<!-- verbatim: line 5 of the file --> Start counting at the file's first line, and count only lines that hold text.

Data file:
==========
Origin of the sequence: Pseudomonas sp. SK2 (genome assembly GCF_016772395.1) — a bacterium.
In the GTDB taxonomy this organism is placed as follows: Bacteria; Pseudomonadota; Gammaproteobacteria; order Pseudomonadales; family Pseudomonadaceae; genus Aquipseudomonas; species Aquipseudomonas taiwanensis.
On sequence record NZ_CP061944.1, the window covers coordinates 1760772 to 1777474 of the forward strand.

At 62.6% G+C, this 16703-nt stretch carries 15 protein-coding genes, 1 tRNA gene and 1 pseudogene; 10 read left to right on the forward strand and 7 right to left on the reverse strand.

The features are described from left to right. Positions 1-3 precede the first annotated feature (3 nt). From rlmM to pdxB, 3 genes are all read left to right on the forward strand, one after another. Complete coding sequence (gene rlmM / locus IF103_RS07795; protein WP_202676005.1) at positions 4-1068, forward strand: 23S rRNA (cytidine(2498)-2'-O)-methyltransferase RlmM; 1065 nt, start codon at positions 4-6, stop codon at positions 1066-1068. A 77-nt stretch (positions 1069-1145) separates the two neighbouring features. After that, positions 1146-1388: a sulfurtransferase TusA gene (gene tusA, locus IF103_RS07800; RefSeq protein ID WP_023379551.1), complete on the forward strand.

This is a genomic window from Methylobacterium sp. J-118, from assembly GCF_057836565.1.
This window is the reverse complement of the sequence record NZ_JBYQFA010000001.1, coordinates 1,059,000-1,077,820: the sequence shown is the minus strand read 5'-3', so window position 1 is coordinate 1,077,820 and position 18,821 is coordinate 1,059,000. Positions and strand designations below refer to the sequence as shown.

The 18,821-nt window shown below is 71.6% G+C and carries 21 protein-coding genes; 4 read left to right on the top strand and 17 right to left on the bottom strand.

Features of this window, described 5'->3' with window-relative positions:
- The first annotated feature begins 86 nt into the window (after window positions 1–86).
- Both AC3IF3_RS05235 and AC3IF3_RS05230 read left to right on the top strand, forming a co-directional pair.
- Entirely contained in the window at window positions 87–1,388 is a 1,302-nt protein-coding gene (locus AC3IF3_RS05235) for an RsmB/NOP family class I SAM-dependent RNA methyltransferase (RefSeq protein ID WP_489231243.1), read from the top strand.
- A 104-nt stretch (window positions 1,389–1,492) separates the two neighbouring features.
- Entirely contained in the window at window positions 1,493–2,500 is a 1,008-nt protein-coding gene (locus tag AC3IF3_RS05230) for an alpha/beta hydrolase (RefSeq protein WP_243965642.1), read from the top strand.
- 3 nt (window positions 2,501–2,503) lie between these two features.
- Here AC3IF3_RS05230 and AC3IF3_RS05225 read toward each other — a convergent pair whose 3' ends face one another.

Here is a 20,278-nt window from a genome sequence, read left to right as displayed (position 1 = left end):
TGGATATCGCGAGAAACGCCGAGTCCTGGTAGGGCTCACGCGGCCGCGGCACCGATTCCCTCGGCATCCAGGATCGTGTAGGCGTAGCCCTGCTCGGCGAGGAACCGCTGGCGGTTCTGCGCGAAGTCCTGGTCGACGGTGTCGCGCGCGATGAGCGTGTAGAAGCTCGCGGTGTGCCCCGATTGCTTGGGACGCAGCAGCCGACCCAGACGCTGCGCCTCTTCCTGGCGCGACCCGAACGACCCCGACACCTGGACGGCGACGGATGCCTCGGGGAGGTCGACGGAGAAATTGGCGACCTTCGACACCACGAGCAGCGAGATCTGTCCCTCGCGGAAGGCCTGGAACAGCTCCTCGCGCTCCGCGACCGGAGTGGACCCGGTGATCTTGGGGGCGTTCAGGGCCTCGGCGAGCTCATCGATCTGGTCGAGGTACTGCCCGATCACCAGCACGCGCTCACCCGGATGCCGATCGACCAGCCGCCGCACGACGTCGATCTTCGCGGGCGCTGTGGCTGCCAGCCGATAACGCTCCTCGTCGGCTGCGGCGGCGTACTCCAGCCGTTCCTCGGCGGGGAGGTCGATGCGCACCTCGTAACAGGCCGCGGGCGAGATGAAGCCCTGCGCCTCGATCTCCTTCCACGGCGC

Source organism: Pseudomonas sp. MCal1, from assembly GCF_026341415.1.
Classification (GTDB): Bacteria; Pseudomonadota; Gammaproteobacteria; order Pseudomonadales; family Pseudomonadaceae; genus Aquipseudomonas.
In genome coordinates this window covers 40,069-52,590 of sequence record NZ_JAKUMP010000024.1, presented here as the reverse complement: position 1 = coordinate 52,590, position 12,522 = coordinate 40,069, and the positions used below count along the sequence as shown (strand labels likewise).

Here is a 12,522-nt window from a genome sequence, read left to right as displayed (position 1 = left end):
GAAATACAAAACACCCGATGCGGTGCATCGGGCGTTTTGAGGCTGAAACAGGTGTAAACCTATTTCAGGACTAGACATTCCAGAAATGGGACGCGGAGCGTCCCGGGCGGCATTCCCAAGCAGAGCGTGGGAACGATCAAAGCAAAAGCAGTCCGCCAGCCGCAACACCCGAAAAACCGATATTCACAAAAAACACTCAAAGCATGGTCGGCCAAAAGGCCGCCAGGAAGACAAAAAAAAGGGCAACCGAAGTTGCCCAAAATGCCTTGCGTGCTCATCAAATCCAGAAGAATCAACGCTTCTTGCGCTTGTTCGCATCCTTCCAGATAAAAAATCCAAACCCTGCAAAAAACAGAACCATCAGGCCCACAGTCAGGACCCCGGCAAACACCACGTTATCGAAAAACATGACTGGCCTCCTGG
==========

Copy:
The features are described from left to right. Positions 1-3 precede the first annotated feature (3 nt). From rlmM to pdxB, 3 genes are all read left to right on the forward strand, one after another. Complete coding sequence (gene rlmM / locus IF103_RS07795; protein WP_202676005.1) at positions 4-1068, forward strand: 23S rRNA (cytidine(2498)-2'-O)-methyltransferase RlmM; 1065 nt, start codon at positions 4-6, stop codon at positions 1066-1068. A 77-nt stretch (positions 1069-1145) separates the two neighbouring features. After that, positions 1146-1388: a sulfurtransferase TusA gene (gene tusA, locus IF103_RS07800; RefSeq protein ID WP_023379551.1), complete on the forward strand.